Mitral valve stenosis
Mitral valve stenosis is a chronic rheumatic heart disease, leading to one or more attacks of rheumatic fever, which creates rigidity and deformation of the heart valves. The result of this is reflected in the stenosis or regurgitation, and sometimes both. Mitral valves were affected in 50-60% of all cases, lesions associated with mitral and aortic valves are encountered in 20% of all cases, the damage only associated with aortal valves in 10% of all cases. Tricuspid valves are sick with mitral and aortic valves and in 10% of all cases. Pulmonary artery valves are rarely affected.
The clinical picture of mitral valve stenosis
The earliest sign of organic disease of heart valves is expressed murmur, however, the earliest data on the significant hemodynamic valvular damage can be found during the examination with X-ray, fluoroscopy and ECG. In this way we can early detect the increase in coronary sinus. And physical findings may be of great benefit in the diagnosis when it comes to heart valve disease.
The procedure for asymptomatic valvular heart disease:
- Prevention of mitral valve stenosis.
- Renewal of acute rheumatic fever can be prevented.
- Avoid exposure to streptococcal infection.
- Antibiotic for patients under 35 years of age and those who know they have been exposed to streptococcal infection.
- Prompt and adequate treatment for infections caused by hemolytic streptococcus.
Patients should receive advice regarding restoration of the teeth, urogenital tract, possible surgery, etc.. In this way it is possible to prevent bacteremia and subacute bacterial endocarditis.
General measures for mitral valve stenosis
The patient have to know about the eventual possibility of reduced physical ability later in life. During the study of patients, changes could be detected in the thyroid gland, they can cause anemia, and arrhythmias, it is necessary to maintain the good health and avoid obesity and excessive physical fatigue.
More than 75% of patients with mitral stenosis are women who were younger than 45 years. Even a relatively small degree of narrowing manifests itself with certain auscultatory findings. If the valve is narrowed less than 1.5 cm, patients have dyspnea and fatigue. Short diastolic interval during tachycardia is reflected in the lack of ventricular filling. Therefore, the cardiac output is smaller, and the blood is collected in the atrium, pulmonary veins and capillaries. So there is a constant pulmonary congestion, and symptoms are more pronounced. Lying down during the night leads to a further increaseing of blood volume in the lungs, paroxysmal nocturnal dyspnea, or to transudation fluid in pulmonary alveoli and acute pulmonary edema. It can also occur in severe pulmonary congestion due to acute bronchitis or acute respiratory infection, due to the occurrence of subacute bacterial endocarditis or acute rheumatic carditis. As a result of long-term pulmonary venous pressure there is the opening of anastomosis between the pulmonary and bronchial veins in the form of bronchial submucosal varices.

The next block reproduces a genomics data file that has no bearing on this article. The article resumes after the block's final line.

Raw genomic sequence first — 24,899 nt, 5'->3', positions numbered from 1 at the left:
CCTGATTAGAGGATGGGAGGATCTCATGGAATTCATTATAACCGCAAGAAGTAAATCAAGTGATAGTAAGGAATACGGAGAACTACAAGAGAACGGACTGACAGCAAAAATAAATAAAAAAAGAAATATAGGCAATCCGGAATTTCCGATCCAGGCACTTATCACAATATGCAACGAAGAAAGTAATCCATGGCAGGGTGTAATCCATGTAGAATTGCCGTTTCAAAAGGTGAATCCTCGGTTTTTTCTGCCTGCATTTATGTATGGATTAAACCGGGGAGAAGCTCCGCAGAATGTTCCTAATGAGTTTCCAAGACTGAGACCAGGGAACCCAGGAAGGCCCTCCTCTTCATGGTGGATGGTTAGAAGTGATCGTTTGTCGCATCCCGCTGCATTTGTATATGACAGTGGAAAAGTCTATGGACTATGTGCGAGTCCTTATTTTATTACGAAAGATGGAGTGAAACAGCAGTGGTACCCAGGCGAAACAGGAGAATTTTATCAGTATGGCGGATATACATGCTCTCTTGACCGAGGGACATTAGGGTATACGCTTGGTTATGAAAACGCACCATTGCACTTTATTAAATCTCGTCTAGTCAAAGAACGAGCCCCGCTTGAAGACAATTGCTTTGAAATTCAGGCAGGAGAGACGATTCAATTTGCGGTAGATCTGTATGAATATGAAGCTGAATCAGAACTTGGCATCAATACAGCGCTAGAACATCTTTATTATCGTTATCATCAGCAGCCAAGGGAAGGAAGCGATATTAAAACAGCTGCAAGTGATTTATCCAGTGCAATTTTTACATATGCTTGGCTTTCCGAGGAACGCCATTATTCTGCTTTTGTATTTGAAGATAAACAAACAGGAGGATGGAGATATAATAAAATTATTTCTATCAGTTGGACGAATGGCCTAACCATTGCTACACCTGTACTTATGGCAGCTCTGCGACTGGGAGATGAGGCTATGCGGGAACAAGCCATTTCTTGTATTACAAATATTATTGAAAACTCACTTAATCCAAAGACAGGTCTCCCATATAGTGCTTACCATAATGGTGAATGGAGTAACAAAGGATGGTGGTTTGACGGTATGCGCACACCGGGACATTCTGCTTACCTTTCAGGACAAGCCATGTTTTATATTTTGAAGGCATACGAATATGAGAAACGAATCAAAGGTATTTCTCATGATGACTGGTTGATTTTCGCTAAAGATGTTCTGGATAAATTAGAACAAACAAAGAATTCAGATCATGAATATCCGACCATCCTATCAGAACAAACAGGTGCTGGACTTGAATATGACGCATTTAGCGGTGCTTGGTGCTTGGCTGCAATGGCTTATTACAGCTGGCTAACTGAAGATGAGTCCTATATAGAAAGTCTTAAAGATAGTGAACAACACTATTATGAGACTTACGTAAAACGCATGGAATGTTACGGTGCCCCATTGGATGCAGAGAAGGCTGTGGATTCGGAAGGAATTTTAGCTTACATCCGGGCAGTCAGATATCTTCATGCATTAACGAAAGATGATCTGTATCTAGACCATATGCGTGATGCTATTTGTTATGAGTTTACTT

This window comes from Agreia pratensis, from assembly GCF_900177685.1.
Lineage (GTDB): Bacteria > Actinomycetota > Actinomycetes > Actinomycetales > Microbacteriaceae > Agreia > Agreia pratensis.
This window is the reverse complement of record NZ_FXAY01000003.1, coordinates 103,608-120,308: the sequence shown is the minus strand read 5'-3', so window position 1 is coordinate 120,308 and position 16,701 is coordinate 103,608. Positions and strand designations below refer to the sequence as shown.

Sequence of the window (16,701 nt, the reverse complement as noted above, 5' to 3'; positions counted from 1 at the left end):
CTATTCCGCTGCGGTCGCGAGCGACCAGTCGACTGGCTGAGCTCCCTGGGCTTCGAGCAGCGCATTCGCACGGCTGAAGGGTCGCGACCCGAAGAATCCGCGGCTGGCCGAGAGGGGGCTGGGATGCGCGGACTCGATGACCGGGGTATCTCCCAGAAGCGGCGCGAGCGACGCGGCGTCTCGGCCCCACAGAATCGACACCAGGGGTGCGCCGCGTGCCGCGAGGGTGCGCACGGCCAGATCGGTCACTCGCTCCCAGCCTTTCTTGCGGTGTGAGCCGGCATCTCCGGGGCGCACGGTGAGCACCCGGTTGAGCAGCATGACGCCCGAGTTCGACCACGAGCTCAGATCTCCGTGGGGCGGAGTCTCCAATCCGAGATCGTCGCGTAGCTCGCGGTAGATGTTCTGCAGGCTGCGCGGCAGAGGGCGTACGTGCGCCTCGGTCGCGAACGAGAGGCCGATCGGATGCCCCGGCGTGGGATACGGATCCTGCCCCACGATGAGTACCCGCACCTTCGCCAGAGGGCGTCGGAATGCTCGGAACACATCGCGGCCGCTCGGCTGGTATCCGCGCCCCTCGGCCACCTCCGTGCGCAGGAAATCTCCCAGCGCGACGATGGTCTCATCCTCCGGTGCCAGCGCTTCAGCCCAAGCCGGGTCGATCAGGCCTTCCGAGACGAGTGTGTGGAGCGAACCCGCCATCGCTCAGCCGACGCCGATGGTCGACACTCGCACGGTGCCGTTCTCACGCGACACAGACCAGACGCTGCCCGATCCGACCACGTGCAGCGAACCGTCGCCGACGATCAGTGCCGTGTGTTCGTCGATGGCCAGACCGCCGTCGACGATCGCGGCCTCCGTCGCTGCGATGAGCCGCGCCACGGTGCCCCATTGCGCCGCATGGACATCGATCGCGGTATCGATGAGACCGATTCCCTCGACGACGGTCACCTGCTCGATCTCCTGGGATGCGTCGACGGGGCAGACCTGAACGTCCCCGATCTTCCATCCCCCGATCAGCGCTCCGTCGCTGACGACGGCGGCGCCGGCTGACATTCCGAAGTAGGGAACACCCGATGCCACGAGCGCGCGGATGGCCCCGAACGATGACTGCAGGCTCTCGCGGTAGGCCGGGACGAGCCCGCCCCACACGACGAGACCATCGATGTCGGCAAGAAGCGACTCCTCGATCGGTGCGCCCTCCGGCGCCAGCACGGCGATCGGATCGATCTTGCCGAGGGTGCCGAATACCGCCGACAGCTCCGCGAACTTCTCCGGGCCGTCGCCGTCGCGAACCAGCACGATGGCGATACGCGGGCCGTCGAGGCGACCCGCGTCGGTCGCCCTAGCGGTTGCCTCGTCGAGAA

Fifty to 80% of patients have paroxysmal or chronic atrial fibrillation, which can accelerate the occurrence of dyspnea and pulmonary edema, as a result of thrombus formation in the left atrium. Twenty to 30% of patients in the later period have embolism of cerebral, visceral and peripheral arteries.
Forty to 50% of patients have right ventricular hypertrophy, dilatation and decompensation. This leads to the typical signs of right heart decompensation.
In some patients, far unknown reasons, pulmonary arterioles are constricted and reduced and in this way they increase the pressure in the pulmonary artery and speeds up the development of right heart decompensation. These patients have dyspnea, because of less pronounced cardiac output, patients are used to fatigue and weakness.
Treatment for mitral valve stenosis
Closed valvulotome of mitral valve is recommended only in cases where the symptoms are caused by mechanical obstruction of the mitral valve and not because of mitral insufficiency. Mitral valve replacement is recommended in cases of stenosis and regurgitation. If there are signs of mitral stenosis without systolic murmur, it is hard to believe that there are signs of mitral regurgitation. Hypertension and aortic valve lesions were accompanied by signs of left ventricular hypertrophy, but mitral stenosis have the same signs. However, if on the top of the heart there is a moderate systolic murmur, the diagnosis depends on the interpretation of the overall findings.
Special diagnostic analysis can be useful in difficult cases. These include: angiocardiography, dye dilution curve, left ventricular catheterization and left ventricular curve tracere. Surgical intervention is not recommended for moderately severe cases, where there is only light exertional dyspnea and fatigue. This is because the cause of mitral stenosis is very different, and because of significant mortality (3-5%) as well as the frequency of the re-creation of stenosis.
Prognosis for mitral valve stenosis
Repeated rheumatic fever may at any time cause fatal cardiac decompensation. Constant threat is manifested in the possibility of developing bacterial endocarditis. In general, patients with severe mitral stenosis die of heart failure, in the thirties and forties, and after a long period of general incompetence.
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